Coating HAMR HDD platters with graphene could increase storage capacity by up to 10 times

jsilva

Posts: 176   +1
Staff
In context: Most consumer electronics nowadays tend to use solid-state storage, but that doesn't mean that the use of HDDs halted. In applications where the price-storage ratio is the decisive factor, HDDs remain the best solution, meaning that further developing the technology is certainly worth the effort.

A team of researchers from the University of Cambridge Graphene Centre discovered that through the use of graphene, HDD storage capacity can be multiplied by ten. A team at the University of Exeter and other teams located in India, Switzerland, Singapore, and the US also helped with the discovery.

One of the main components of a HDD is the platter, which is usually covered in carbon-based overcoats (COCs) for protection. Through the continuous development of these layers, their thickness has reduced from 12.5nm to 3nm, resulting in a data density of 1TB per square inch.

Also read: Anatomy of a Storage Drive - Hard Disk Drives

By replacing between one and four COCs with graphene layers, researchers found that it's possible to increase data density tenfold. After testing graphene layers' friction, wear, corrosion, thermal stability, and lubricant compatibility, they found that graphene "enables two-fold reduction in friction and provides better corrosion and wear than state-of-the-art solutions" and reduce corrosion by 2.5 times.

The HDD used for testing is based on another fairly recent technology used for high-density drives called Heat-Assisted Magnetic Recording (HAMR), which Seagate plans to use on its 20+ TB drives. In HDDs featuring HAMR, the recording layer is heated up to temperatures that COCs can't handle. So, by introducing graphene layers, researchers were able to increase data density by over 10 TB per square inch.

"This work showcases the excellent mechanical, corrosion and wear resistance properties of graphene for ultra-high storage density magnetic media," stated Professor Andrea C. Ferrari, director of the Cambridge Graphene Centre. "Considering that in 2020, around 1 billion terabytes of fresh HDD storage was produced, these results indicate a route for mass application of graphene in cutting-edge technologies."

Masthead credit: Denny Müller

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kiwigraeme

Posts: 484   +372
So it really can be spinning rust . Hopefully this pans out - is good to consolidate old hard drives into a couple of new ones - then store old ones in dry area - Datahoarders must be excited .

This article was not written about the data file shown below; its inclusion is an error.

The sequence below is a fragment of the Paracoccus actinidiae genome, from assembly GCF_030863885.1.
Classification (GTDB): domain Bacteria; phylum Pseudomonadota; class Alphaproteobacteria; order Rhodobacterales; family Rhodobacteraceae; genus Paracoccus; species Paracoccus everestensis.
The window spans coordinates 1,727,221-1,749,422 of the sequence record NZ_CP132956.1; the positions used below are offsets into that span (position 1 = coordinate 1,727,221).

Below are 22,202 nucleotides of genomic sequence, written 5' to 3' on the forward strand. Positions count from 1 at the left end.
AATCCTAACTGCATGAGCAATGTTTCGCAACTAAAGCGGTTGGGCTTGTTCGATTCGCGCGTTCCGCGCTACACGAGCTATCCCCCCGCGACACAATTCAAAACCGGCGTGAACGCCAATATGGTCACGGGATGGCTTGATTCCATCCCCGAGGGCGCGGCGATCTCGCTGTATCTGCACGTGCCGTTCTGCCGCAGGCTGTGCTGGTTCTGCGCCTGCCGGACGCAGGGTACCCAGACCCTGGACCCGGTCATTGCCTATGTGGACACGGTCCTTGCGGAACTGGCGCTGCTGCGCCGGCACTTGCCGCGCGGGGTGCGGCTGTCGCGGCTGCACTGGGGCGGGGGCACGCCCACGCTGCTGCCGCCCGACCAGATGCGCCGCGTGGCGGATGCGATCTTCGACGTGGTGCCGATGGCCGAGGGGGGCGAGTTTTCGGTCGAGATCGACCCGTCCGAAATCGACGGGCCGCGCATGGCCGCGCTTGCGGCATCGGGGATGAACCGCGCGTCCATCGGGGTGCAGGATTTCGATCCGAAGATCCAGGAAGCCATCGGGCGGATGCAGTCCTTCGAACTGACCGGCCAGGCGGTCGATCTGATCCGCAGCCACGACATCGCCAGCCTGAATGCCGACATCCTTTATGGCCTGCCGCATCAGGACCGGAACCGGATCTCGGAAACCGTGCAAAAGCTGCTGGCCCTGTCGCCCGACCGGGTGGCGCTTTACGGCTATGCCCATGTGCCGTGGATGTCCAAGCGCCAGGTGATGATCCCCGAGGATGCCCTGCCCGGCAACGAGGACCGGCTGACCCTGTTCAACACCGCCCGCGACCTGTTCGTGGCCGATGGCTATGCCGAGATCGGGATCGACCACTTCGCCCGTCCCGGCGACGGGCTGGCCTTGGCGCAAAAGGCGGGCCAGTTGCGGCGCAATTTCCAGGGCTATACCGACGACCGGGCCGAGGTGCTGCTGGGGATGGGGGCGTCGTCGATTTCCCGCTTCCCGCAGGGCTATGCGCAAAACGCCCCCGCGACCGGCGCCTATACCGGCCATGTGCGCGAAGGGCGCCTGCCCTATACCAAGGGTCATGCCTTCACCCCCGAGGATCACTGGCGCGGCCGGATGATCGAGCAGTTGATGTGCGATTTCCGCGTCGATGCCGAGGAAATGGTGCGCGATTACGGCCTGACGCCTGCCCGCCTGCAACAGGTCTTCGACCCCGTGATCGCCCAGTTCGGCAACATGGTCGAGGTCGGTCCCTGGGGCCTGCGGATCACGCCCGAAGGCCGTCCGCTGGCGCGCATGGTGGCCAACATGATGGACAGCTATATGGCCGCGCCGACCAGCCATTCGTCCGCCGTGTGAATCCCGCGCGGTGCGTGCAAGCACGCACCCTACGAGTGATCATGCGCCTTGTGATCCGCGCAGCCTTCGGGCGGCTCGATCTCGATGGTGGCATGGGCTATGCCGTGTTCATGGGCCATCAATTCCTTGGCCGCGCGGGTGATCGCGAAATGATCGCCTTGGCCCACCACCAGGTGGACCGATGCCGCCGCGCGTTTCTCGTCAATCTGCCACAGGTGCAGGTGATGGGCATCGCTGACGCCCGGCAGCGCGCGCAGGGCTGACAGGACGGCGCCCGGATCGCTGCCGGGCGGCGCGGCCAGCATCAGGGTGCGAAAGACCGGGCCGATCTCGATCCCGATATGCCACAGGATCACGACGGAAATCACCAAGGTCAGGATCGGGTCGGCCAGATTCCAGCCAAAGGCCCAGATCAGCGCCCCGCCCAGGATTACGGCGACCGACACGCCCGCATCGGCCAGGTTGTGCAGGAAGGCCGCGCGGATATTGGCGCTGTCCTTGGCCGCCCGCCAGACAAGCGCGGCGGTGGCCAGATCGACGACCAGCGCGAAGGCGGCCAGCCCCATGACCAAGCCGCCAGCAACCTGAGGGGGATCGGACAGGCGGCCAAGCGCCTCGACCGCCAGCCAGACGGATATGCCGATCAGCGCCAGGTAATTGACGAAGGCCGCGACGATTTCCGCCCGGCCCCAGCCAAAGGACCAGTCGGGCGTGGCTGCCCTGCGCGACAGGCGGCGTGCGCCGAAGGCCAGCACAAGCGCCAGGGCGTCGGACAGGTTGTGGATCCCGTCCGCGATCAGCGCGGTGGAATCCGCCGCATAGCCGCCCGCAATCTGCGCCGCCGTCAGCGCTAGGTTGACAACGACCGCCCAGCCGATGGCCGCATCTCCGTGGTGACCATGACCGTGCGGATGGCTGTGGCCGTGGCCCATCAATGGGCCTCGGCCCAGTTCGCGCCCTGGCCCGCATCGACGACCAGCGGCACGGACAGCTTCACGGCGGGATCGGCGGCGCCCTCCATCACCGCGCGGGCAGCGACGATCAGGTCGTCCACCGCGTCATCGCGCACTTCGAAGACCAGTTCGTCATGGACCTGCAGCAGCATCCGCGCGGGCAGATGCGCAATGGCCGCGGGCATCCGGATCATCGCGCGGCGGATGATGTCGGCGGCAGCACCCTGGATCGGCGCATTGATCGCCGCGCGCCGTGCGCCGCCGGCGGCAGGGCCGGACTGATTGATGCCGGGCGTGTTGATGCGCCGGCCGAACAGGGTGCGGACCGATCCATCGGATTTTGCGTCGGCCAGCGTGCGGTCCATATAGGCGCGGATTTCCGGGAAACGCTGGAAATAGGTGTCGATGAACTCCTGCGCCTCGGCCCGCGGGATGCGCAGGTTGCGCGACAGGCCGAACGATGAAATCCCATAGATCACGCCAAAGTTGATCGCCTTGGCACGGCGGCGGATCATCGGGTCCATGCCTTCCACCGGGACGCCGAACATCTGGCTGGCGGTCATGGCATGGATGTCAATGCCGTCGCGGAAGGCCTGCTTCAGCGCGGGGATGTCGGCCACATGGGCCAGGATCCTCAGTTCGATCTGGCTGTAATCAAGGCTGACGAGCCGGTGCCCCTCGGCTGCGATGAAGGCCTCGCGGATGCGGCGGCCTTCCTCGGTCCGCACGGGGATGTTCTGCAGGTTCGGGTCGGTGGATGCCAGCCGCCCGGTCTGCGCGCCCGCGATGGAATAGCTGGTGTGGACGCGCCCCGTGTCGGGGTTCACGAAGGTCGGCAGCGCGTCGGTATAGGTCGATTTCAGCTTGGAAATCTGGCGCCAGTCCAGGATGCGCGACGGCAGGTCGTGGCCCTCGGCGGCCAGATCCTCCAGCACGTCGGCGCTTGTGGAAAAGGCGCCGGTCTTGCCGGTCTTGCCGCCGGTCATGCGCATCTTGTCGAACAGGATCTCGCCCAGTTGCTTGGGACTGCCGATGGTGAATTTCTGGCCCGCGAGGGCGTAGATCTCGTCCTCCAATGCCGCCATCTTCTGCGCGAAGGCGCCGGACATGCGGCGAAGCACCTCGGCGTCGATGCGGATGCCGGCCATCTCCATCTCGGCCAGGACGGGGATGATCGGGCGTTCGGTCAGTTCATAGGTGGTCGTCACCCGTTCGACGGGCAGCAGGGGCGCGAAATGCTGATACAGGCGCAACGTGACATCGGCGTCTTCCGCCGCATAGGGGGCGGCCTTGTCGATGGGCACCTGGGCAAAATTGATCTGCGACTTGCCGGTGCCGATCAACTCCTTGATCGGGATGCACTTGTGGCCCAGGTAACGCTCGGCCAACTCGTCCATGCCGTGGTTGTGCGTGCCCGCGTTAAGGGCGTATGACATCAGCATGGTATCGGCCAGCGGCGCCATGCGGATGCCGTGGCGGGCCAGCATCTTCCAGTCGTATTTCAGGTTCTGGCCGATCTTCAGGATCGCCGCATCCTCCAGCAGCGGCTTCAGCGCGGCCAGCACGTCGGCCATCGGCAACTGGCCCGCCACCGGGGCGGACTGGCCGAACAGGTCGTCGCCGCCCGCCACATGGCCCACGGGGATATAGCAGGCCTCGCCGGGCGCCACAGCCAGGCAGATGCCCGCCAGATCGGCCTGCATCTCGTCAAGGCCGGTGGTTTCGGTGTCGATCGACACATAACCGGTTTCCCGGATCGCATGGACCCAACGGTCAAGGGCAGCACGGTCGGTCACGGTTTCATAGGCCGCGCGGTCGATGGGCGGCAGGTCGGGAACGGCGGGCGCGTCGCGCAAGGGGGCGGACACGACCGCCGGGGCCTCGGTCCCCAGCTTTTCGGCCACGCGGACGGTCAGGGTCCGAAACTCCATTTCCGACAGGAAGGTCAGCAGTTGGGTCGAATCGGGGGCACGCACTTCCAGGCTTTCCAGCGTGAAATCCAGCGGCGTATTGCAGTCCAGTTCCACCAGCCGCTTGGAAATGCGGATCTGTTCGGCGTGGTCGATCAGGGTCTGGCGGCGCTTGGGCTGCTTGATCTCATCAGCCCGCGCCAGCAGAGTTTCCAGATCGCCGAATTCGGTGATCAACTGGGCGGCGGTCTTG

Those dastardly pirates - will laugh as they store 4K remuxes with Atmos that are 100Gb.
Music pirates will not worry if Opus/Ogg/Aac is ok - just go with Flac ( probably true at the moment ).

Seriously I wonder if this would increase Piracy - not relying on streaming services to have old classic movies - I mean 160Tb dive for $400 - another as backup that's 16000 movies in HQ averaged out from 3GB to 20Gb with full 7.1 HD
 

DrSuess

Posts: 134   +105
So it really can be spinning rust . Hopefully this pans out - is good to consolidate old hard drives into a couple of new ones - then store old ones in dry area - Datahoarders must be excited .
Those dastardly pirates - will laugh as they store 4K remuxes with Atmos that are 100Gb.
Music pirates will not worry if Opus/Ogg/Aac is ok - just go with Flac ( probably true at the moment ).

Seriously I wonder if this would increase Piracy - not relying on streaming services to have old classic movies - I mean 160Tb dive for $400 - another as backup that's 16000 movies in HQ averaged out from 3GB to 20Gb with full 7.1 HD
It wouldn't necessarily increase piracy, the same people would pirate but there would just be less of an incentive to delete older content to make room for newer content. It would encourage data hording.

On second thought it might encourage more sharing via plex or other means as these pirated libraries increase in size.
 

PEnnn

Posts: 635   +617
How many new materials that would do the same to hard drives have been mentioned the last 20 years??

And how many have been actually used so far?? The word "none" comes to mind.
 

umbala

Posts: 402   +569
How many new materials that would do the same to hard drives have been mentioned the last 20 years??
Probably the same number of new materials they discovered to increase battery capacity 100x fold and charging in 2 minutes. So these new hard drives will be available around the same time I would assume. Oh wait...